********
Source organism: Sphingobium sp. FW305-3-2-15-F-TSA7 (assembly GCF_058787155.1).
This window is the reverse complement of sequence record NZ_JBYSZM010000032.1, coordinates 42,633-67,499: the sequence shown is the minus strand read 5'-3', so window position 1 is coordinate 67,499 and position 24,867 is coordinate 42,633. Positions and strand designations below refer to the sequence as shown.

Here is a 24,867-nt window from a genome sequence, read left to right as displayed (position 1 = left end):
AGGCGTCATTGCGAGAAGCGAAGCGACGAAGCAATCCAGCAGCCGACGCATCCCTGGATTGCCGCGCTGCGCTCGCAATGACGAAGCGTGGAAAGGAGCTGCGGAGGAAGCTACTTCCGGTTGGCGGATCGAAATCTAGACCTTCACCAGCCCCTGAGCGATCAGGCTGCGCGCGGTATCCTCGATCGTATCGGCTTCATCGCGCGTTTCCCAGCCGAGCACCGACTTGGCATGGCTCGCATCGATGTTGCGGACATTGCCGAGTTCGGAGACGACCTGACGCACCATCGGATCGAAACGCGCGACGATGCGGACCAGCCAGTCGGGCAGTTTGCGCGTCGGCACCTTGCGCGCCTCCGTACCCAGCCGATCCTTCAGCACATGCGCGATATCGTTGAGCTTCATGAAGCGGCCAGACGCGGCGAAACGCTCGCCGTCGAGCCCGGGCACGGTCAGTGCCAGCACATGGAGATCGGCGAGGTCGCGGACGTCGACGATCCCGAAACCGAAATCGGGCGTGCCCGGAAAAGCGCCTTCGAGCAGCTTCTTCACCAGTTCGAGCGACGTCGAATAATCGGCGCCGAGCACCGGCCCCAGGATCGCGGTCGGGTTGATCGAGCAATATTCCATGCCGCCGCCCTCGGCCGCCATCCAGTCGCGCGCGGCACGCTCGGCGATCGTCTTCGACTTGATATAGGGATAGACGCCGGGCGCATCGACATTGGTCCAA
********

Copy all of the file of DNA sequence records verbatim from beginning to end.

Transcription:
Source organism: Sphingobium sp. FW305-3-2-15-F-TSA7 (assembly GCF_058787155.1).
This window is the reverse complement of sequence record NZ_JBYSZM010000032.1, coordinates 42,633-67,499: the sequence shown is the minus strand read 5'-3', so window position 1 is coordinate 67,499 and position 24,867 is coordinate 42,633. Positions and strand designations below refer to the sequence as shown.

Here is a 24,867-nt window from a genome sequence, read left to right as displayed (position 1 = left end):
AGGCGTCATTGCGAGAAGCGAAGCGACGAAGCAATCCAGCAGCCGACGCATCCCTGGATTGCCGCGCTGCGCTCGCAATGACGAAGCGTGGAAAGGAGCTGCGGAGGAAGCTACTTCCGGTTGGCGGATCGAAATCTAGACCTTCACCAGCCCCTGAGCGATCAGGCTGCGCGCGGTATCCTCGATCGTATCGGCTTCATCGCGCGTTTCCCAGCCGAGCACCGACTTGGCATGGCTCGCATCGATGTTGCGGACATTGCCGAGTTCGGAGACGACCTGACGCACCATCGGATCGAAACGCGCGACGATGCGGACCAGCCAGTCGGGCAGTTTGCGCGTCGGCACCTTGCGCGCCTCCGTACCCAGCCGATCCTTCAGCACATGCGCGATATCGTTGAGCTTCATGAAGCGGCCAGACGCGGCGAAACGCTCGCCGTCGAGCCCGGGCACGGTCAGTGCCAGCACATGGAGATCGGCGAGGTCGCGGACGTCGACGATCCCGAAACCGAAATCGGGCGTGCCCGGAAAAGCGCCTTCGAGCAGCTTCTTCACCAGTTCGAGCGACGTCGAATAATCGGCGCCGAGCACCGGCCCCAGGATCGCGGTCGGGTTGATCGAGCAATATTCCATGCCGCCGCCCTCGGCCGCCATCCAGTCGCGCGCGGCACGCTCGGCGATCGTCTTCGACTTGATATAGGGATAGACGCCGGGCGCATCGACATTGGTCCAA